Friday, 24 February 2017
Last updated 15 hours ago
Oct 1 2007 | 2:35pm ET
It’s hedge fund vs. hedge fund, as one group of San Francisco funds has sued another, Jayhawk Capital Management, for a variety of dirty deeds done at their detriment.
Primarius Capital, the general partner for a quartet of hedge funds, has commenced an arbitration proceeding against Prairie Village, Kan.-based Jayhawk, three funds it manages and Kent McCarthy, Jayhawk’s head and a Goldman Sachs veteran.
According to Primarius’ complaint, McCarthy tricked Primarius into associating with his firm, becoming its investment advisor and research analyst and promising to sell the firm’s funds on his good name. But Primarius alleges that McCarthy misused his relationship with the Primarius funds, instead conspiring to use the Primarius hedge funds for his own, unlawful ends.
“The great majority of hedge funds are managed professionally and ethically, but the investors of such funds suffer in an environment that includes a handful of predatory, unethical managers and advisors who think of themselves as above the law, especially given that hedge funds are not as strictly regulated as many other investment vehicles,” Phillip Heller, a lawyer for Primarius, said. “The time has come for ethical fund managers to take a stand against the improper practices of these few bad apples.”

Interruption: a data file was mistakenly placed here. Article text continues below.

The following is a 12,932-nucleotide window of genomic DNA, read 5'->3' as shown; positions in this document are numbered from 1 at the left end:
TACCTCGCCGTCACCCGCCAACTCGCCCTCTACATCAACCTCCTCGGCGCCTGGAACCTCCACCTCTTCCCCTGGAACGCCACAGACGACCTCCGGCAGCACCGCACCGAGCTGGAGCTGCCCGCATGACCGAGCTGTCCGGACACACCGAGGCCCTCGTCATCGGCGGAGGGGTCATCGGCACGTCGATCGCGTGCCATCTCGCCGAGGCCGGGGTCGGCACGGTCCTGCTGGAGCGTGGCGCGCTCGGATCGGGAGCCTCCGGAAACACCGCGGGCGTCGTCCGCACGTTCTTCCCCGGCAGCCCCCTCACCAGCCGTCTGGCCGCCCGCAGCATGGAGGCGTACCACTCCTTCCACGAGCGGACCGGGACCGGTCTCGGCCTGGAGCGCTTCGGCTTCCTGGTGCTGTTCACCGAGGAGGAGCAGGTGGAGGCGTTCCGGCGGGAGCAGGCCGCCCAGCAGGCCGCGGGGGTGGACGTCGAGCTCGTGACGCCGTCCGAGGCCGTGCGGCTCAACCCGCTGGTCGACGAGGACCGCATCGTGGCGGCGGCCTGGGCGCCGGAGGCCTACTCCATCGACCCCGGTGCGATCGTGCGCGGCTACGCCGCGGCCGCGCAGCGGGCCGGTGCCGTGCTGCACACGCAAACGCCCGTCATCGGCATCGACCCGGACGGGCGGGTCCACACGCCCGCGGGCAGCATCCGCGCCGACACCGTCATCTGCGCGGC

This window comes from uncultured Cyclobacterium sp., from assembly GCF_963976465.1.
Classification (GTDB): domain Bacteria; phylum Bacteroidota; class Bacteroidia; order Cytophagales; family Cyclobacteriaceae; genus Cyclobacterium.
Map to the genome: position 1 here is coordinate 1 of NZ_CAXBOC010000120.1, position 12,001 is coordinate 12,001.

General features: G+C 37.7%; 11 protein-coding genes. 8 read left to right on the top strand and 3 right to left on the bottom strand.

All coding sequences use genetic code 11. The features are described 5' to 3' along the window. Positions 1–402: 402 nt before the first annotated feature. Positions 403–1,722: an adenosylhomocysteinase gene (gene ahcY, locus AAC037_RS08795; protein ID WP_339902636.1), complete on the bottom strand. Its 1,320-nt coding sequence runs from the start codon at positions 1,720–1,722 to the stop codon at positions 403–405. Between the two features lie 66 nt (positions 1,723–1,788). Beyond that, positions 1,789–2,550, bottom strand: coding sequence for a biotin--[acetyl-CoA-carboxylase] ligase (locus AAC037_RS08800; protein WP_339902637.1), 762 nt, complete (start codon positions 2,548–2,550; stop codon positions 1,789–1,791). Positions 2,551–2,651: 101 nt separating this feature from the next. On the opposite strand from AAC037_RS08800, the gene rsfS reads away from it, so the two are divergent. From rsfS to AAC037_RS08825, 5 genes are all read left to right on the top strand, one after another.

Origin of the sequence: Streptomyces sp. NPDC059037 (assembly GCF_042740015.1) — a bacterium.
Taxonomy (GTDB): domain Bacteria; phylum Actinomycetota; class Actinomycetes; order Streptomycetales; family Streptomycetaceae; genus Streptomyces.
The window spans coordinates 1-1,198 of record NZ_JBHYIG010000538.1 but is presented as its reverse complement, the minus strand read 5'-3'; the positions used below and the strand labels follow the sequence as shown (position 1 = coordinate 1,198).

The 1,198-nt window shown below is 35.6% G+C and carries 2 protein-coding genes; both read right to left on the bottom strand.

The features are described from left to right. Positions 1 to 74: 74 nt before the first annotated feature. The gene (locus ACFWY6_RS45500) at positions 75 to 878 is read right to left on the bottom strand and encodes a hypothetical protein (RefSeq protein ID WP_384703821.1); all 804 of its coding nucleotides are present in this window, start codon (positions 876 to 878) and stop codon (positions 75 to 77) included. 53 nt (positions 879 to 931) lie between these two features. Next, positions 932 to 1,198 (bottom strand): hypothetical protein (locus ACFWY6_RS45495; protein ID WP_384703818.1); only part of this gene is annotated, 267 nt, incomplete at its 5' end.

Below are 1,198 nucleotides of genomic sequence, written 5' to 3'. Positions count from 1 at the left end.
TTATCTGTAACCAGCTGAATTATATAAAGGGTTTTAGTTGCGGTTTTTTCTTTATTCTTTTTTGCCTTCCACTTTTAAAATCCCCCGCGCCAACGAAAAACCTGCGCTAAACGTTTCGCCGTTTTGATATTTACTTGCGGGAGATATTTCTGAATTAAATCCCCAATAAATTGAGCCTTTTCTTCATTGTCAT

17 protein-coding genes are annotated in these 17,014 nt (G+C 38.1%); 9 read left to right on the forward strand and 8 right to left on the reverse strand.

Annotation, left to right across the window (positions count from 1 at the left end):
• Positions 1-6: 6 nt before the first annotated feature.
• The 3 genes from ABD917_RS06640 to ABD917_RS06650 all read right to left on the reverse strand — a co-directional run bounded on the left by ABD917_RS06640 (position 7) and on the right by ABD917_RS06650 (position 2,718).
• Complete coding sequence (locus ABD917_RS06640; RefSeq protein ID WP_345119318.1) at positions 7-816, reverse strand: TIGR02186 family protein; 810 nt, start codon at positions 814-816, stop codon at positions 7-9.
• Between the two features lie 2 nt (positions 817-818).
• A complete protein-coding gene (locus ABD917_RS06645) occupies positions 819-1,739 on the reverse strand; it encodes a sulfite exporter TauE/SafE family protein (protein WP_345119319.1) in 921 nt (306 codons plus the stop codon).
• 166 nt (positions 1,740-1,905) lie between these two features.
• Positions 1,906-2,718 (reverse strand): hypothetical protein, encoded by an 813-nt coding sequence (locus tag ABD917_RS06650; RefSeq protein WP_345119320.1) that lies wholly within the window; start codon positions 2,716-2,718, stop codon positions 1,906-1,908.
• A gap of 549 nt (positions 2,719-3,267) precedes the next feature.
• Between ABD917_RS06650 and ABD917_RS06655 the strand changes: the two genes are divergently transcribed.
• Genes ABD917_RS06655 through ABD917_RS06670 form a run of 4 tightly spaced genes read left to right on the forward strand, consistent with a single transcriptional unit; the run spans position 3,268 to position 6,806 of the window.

Jayhawk denies Primarius' claims, and said the San Francisco firm is the one with things to answer for.
"Their claims are meritless; we've held that from the very beginning," Jim McMullen, Jayhawk’s general counsel, told FINalternatives. "Their suit was a preemptive one. They knew Jayhawk would be bringing suit for failure to redeem. They are holding our money hostage."
Primarius charges that McCarthy, who also teaches at the University of Kansas, would pump and dump securities at Primarius’ detriment and front-ran against Primarius’ China hedge fund, all the while keeping Primarius in the dark. Primarius says that his actions contributed to the evaporation of the firm’s assets; $160 million just three years ago, the Primarius funds now manage just $75 million.
According to McMullen, Jayhawk accounted for 83% of the invested capital in Primarius' China fund. "Somehow, we would have been engaged in a complicated scheme to harm a business in which we were the vast majority shareholder. It's a little ridiculous."
Heller alleges, McCarthy’s penchant for untruthfulness has not abated: “It has come to our attention that Kent McCarthy, or someone else acting on behalf of Jayhawk, has been telling investors that the case has been settled, which is false,” he said. “The case has not been settled. These statements constitute a cover-up, and possible additional violations of the securities laws.”
McMullen alleges that Primarius' suit was filed in spite of arbitration clauses in the agreements between the two firms.
“Once it became apparent that they were going to lose [their case in federal court], they agreed to arbitration,” McMullen told FINalternatives. As for Heller’s allegation that Jayhawk has misled investors about the status of the case, he says, “All we told them is that it moved from federal court to arbitration.”
"I've never dealt with a lawyer who conducts himself this way," McMullen says of Heller, calling the press release "desperate."
"They only issued this press release to try to harm us in the public marketplace," he adds. "Some people do business this way. That's not the way our organization operates."